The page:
Tower Private Advisors
- Markets recap
- Bond math
Capital Markets Recap
On this pre-holiday weekend Friday you’re getting an abbreviated Weekly Recap & Outlook. And I wanted to focus on just one thing today, bond math, or the mathematics behind why bond prices change.
The August 26, 2013, issue of industry-rag Investment News featured a story with this headline: “Rising rates hurt bonds? That’s news to investors.” I’m not sure where Edward Jones found these people to survey, but I think that more than half of the 17 readers of this blog would know that rising rates do, indeed, hurt bond prices. In fact, the survey found that two-thirds of the respondents didn’t understand how rates would affect their bond holdings, and “24% of those surveyed admitted they ‘feel completely in the dark about the potential effects.’ ”
So, here are the gory mathematical details why rising interest rates hurt bond prices.
Let’s say an investor bought a seven-year bond that paid a 5% annual rate of interest; we call this the coupon. The then-current interest rate on similar seven-year bonds was 5%, so our investor was willing to pay face value for the bond. Had interest rates been lower than 5%, she would have paid more; higher, and she would have paid less. The coupon and the yield–really, the price-adjusted coupon–were both 5%.
Here’s our bond math after two years. Our now-five-year bond will produce ten cash flows; 1-9 will be semi-annual interest payments of $2,500, while the 10th will be the par/face value of $100,000 plus one last interest payment. To determine the price of the bond, each cash flow is discounted–adjusted to account for the time value of money–back to the present, using the formula immediately below.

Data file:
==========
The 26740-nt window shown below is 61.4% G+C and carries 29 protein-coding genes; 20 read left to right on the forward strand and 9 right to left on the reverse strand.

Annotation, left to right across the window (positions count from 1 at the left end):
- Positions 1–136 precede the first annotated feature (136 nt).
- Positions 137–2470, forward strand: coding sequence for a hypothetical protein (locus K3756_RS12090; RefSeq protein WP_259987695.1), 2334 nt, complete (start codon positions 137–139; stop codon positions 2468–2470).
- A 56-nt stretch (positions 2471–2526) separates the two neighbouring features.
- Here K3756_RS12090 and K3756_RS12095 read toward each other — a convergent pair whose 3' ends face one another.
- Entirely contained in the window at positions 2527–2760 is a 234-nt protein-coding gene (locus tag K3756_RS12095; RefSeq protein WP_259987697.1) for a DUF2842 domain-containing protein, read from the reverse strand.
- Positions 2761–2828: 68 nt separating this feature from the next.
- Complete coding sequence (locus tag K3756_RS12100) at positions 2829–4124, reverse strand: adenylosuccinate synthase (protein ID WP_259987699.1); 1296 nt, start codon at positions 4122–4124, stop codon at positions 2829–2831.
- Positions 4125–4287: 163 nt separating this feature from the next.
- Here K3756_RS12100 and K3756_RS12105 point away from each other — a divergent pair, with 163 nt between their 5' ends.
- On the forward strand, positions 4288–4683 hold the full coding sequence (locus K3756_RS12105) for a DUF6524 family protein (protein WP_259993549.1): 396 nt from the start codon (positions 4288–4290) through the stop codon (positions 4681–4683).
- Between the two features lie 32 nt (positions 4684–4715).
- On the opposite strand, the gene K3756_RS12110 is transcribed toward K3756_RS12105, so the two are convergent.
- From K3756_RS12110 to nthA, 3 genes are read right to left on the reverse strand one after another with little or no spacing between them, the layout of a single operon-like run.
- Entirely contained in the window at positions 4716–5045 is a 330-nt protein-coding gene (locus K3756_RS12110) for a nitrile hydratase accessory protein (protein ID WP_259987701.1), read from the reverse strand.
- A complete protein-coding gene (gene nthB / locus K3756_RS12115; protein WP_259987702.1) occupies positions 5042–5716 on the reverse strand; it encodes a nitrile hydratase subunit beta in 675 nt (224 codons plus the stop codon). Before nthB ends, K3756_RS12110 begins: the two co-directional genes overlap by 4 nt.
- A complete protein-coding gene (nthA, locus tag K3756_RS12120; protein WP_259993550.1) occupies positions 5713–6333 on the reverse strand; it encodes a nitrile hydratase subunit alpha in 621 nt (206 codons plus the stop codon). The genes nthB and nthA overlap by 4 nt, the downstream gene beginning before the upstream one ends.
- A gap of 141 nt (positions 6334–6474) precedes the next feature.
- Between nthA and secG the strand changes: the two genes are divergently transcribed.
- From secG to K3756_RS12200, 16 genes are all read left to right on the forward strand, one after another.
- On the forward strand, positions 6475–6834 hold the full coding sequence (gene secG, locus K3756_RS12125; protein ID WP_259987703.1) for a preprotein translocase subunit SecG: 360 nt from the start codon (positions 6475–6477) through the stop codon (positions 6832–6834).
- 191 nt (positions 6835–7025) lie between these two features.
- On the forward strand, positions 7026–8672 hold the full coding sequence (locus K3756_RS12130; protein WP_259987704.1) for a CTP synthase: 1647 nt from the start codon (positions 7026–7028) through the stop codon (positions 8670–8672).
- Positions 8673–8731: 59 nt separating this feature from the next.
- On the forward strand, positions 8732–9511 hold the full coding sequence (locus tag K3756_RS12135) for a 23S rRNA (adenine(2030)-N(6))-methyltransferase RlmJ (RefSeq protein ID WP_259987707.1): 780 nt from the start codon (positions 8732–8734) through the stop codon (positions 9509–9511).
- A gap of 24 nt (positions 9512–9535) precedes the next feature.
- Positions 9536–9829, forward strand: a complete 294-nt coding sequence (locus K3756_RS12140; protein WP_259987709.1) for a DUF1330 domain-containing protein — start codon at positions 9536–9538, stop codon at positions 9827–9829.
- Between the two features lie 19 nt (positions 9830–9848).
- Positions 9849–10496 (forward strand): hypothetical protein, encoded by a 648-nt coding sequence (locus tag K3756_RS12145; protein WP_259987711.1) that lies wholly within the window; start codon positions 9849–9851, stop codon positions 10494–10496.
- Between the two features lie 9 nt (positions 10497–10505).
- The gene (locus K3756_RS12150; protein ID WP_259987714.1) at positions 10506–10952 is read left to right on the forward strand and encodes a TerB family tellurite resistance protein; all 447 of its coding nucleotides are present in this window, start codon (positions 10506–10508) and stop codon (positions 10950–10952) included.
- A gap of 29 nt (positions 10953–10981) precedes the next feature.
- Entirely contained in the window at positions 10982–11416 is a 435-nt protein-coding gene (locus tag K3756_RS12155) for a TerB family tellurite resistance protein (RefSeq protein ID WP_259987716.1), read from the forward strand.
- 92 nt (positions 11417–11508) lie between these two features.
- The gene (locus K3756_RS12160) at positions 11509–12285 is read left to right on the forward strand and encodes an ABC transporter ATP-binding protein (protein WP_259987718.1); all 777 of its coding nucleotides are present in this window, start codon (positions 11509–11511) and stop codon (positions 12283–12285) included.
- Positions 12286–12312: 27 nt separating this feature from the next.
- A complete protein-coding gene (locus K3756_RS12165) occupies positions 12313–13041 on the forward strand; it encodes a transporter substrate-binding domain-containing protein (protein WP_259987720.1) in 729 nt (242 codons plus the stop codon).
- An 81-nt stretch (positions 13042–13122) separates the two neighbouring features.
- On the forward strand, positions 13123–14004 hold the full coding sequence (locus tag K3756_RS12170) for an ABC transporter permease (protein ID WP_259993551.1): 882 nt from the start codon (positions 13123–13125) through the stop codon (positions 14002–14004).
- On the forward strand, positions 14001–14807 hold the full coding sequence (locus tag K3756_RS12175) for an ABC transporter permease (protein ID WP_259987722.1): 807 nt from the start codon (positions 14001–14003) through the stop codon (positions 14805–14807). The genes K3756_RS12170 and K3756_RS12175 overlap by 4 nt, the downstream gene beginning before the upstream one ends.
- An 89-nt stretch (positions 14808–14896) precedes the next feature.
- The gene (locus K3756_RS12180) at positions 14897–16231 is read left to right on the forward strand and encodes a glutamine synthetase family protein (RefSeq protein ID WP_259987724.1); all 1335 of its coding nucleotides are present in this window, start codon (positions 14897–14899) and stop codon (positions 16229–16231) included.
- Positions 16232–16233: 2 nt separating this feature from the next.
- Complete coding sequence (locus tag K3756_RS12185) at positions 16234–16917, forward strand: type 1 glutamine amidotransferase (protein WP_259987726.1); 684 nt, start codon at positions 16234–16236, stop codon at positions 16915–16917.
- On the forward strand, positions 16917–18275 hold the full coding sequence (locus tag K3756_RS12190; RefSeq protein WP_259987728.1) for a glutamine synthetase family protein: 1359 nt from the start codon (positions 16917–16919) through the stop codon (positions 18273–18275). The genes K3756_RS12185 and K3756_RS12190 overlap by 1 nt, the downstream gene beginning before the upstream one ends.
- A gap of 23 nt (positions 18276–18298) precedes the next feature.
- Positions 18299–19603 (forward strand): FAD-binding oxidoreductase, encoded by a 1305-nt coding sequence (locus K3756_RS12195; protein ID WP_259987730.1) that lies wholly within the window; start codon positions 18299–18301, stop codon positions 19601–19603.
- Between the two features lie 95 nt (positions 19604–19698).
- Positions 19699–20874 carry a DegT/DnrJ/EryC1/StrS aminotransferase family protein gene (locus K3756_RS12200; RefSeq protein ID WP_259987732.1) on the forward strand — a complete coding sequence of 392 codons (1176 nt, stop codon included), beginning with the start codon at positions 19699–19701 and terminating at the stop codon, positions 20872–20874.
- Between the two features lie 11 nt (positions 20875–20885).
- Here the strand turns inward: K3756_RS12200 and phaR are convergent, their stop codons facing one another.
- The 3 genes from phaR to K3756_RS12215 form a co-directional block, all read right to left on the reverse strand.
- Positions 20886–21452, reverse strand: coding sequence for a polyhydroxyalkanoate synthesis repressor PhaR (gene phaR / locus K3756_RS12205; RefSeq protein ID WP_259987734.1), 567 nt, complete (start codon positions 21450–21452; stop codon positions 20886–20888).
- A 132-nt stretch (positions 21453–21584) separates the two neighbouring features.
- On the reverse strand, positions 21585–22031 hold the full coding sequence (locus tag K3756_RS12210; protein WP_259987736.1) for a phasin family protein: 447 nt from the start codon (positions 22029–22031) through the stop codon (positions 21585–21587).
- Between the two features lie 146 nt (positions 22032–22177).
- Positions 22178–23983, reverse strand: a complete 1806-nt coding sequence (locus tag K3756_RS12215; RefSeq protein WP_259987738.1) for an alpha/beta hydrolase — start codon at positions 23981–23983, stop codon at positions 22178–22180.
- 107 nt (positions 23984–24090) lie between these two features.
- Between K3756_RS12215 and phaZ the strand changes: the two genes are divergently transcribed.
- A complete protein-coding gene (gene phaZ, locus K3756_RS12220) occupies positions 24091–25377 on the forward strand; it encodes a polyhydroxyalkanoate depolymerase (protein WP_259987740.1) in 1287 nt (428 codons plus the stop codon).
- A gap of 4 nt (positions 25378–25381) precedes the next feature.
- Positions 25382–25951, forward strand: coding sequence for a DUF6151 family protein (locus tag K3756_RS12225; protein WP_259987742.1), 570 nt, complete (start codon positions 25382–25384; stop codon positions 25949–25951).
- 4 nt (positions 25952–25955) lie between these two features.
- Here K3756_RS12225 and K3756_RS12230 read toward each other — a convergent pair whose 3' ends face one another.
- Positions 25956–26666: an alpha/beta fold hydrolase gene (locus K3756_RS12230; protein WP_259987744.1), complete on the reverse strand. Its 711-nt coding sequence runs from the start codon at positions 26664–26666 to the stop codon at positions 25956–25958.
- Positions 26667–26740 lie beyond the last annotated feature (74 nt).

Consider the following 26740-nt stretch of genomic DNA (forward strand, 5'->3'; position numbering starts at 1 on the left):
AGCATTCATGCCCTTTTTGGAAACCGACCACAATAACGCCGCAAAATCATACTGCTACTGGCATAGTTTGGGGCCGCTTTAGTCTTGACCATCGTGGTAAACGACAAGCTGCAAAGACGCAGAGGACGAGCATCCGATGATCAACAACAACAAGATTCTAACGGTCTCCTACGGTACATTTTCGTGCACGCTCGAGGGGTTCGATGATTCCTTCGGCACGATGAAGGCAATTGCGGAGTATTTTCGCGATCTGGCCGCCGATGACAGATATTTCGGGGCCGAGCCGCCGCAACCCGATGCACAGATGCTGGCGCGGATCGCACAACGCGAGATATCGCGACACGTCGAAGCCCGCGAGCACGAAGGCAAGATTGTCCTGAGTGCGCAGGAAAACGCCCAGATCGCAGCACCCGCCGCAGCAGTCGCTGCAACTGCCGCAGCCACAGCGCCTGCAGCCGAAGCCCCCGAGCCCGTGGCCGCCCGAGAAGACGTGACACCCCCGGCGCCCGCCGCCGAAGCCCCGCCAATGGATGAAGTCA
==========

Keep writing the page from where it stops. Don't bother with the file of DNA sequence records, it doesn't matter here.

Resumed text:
Note that the sum of the discounted cash flows equals 100,000, which is equal to the face value of the bond. If we divide the former by the latter, we get the bond price, which is $100 or 100% of face value.
Now, let’s assume that the next day, the Fed Chairman says something about his cat having a urinary tract infection. Bond markets around the world panic because they fear what the Chairman might do in his feline quandry. Interest rates on five-year bonds jump to 7%.
Here’s the new math, which is different than the new math my parents complained about 30 years ago. Bond math has never changed.
Why did the price of our bond fall? The general reason is that new bonds could be had that 7%, so our bond has to fall because it’s worth less. Exactly how much less is a function of how much the present value of the cash flows declines. Each cash flow is worth less in present dollars, and in to to, the cash flows are worth $8,416.61 less, so our bond’s price falls by (-)8.32%.
Have a great holiday weekend.
Graig P. Stettner, CFA, CMT
Chief Investment Officer
Tower Private Advisors
Tags: interest rates